In 2000, Chinese and German expedition teams unearthed a large number of vertebrate fossils such as turtles, crocodiles, dinosaurs and mammals on the southern edge of the Junggar Basin, China, dating back about 160 million years – late Jurassic.
Twenty years later, from this fossil block, German scientists describe the oldest known evidence that mammals had “eaten” dinosaurs from the tooth markings on their ancient ribs. Mamenchisaurus dinosaurs.
Excavation site in the Junggar Basin.
In the late Jurassic fossils unearthed in the Junggar Basin, there is a fragmented ancient rib fossil, which the scientists believe may have belonged to the Mamenchisaurus that was more than 20 meters long. However, at first, scientists did not discover the special feature of these ancient rib fossils, only when they re-examined the fossils, they found that there were small and elongated marks on the bone. of these marks about 0.5-1.5 mm and width about 30–250 μm.
Mamenchisaurus is a prominent Sauropoda dinosaur with a long neck – more than half its length. Most of the species in this genus lived 160 to 145 million years ago, in the Oxford to Tithonus period, the late Jurassic period, the largest species reaching a length of 35 m and can weigh between 50 and 75 tons. The long necks were a distinctive feature of Mamenchisaurus dinosaurs because they had a neck that was two-thirds to half its length. Mamenchisaurus dinosaur neck formed by 19 ancient vertebrae, of which the longest burning was more than 2 meters in size. The bones are tightly linked together, so their necks are not flexible, move slowly and difficult. According to the speculation of scientists, the neck muscles of this dinosaur are relatively developed, otherwise it will not be able to support such a long neck.
When discovering small and thin marks on bones, researchers speculate that there are 3 main reasons leading to this phenomenon, firstly due to sediment friction or trampling of vertebrates, the second is due to insect infestation and, ultimately, vertebrate teeth marks. Therefore, the researchers compared the traces on the fossil’s ancient ribs with a large number of other fossilized samples with similar traces to find an answer.
Fossils of Mamenchisaurus neck ribs with biological traces, abc are photos taken from different angles.
The friction of sediment and the trampling of vertebrates will leave small streaks on the surface of bones, often appearing in parallel clusters. The length is usually less than a few hundred µm (micrometres) and the width is only a few microns.
But the traces left on the ancient rib fossil sample are not distributed in parallel clusters so this cannot be traces left by the trampling of the animal. As mentioned above, the fossil traces are about 0.5-1.5 mm long and 30–250 μm wide (1 mm = 1000 μm), much larger than the friction of the sediments.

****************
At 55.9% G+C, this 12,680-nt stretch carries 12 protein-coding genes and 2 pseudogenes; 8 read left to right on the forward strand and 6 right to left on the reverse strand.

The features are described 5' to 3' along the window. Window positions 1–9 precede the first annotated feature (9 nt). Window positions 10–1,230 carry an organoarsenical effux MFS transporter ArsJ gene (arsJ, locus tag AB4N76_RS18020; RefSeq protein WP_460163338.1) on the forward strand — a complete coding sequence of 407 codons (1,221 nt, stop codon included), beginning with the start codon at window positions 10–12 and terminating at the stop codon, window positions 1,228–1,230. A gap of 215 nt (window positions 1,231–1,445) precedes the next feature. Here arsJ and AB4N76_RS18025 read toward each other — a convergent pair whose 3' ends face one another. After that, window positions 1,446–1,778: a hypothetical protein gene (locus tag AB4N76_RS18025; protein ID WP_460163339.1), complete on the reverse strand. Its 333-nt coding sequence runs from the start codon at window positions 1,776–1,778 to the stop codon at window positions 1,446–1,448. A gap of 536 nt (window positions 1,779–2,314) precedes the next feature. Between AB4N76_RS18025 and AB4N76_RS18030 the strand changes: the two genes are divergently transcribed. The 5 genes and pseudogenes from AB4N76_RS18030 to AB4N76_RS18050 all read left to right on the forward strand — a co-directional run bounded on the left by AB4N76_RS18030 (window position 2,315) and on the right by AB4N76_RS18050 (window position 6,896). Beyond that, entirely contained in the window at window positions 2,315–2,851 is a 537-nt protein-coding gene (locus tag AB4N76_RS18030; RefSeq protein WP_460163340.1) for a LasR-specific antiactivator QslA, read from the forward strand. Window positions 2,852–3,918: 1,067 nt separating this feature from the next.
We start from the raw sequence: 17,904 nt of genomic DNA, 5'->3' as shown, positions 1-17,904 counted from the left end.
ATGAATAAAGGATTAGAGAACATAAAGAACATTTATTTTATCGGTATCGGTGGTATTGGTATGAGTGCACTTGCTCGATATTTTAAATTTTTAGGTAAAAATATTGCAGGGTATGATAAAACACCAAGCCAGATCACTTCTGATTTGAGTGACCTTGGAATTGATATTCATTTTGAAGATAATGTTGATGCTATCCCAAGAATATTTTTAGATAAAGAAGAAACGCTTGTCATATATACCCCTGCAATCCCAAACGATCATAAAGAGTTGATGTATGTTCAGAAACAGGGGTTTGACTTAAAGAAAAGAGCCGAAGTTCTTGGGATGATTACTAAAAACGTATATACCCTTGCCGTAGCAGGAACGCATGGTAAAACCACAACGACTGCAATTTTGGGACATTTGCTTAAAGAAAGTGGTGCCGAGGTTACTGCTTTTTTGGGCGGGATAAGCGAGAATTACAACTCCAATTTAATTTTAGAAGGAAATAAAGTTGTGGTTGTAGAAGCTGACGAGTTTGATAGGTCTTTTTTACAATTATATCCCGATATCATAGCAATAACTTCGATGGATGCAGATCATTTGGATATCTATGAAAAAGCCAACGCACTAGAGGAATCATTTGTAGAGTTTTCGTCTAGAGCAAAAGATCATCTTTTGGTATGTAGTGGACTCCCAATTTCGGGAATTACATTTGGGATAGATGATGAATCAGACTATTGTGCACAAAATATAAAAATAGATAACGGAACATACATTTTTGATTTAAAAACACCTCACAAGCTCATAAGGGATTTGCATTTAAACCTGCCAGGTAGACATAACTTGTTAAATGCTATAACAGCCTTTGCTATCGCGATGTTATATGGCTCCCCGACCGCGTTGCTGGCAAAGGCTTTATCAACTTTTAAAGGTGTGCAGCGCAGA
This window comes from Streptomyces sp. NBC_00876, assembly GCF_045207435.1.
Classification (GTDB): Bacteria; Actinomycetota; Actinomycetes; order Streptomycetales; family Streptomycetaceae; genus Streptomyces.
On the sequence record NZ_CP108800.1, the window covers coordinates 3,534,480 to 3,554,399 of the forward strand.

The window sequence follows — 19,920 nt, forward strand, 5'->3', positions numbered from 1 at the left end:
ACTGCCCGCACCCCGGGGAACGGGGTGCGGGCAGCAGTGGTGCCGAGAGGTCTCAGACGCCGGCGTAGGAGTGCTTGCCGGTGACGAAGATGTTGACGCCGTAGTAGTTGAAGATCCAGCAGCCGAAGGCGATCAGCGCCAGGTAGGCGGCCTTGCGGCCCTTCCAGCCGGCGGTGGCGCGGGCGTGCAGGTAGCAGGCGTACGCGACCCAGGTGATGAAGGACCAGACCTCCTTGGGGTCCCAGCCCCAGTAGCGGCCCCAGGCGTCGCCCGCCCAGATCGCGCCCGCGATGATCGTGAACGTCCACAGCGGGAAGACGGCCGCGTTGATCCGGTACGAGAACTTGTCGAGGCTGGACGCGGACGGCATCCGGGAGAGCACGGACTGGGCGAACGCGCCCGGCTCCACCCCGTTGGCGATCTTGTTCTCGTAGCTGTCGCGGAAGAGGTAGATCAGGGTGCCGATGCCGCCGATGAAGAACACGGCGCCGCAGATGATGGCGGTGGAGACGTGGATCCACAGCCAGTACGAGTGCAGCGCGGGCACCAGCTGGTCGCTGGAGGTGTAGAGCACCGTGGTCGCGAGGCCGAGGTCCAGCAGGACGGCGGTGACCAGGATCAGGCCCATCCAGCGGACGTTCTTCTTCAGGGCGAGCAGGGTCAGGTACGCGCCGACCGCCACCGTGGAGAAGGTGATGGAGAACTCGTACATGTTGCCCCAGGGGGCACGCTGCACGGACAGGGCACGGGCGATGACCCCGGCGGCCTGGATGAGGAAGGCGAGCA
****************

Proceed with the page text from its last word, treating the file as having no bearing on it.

The second reason is that these traces appear from insect infestation, which is one of the most common reasons in the fossil record and the traces they leave behind are also varied. Most intrusion marks are pore-shaped and have long lines. The main culprit of this phenomenon is termites.
In the past, there have been many biological relics on dinosaur bones that are suspected to be related to ancient termite nests, the feature of the trail left by the termite is the deepest part of the tooth mark at the middle end. Both ends are pointed, the middle is wide, in addition, small tooth marks often have ridges.
However, the biological trace on the cervical fossils is teardrop-shaped, pointed at one end and blunt on the other, the deepest part of the trace is close to the blunt end. Therefore, these traces cannot be left by insect infestation.
Traces on fossils due to insect infestation.
After eliminating the above possibilities and analyzing in depth, the researchers finally determined the extent of the mammal group based on the size of the fossil traces, as well as the size and shape. of teeth, tooth type.
After comparing the teeth of the ancient mammals of this area, scientists believe that the larger markings on fossils of the ancient ribs of the Mamenchisaurus species are likely to come from the Chinese species Sineleutherus. Because the incisors width of this species is 200μm this size corresponds to the teeth mark on the cervical fossils with a width of 30-250μm.
The incisors of the Sineleutherus species in China, the width of the tip of the tooth is 200μm.
Sineleutherus lived in Late Triassic to Early Cretaceous and shaped like a squirrel or a house mouse. Until now, there are still many female paintings surrounding this species, some people think they are mammals, and some people think that they are just a sub-branch.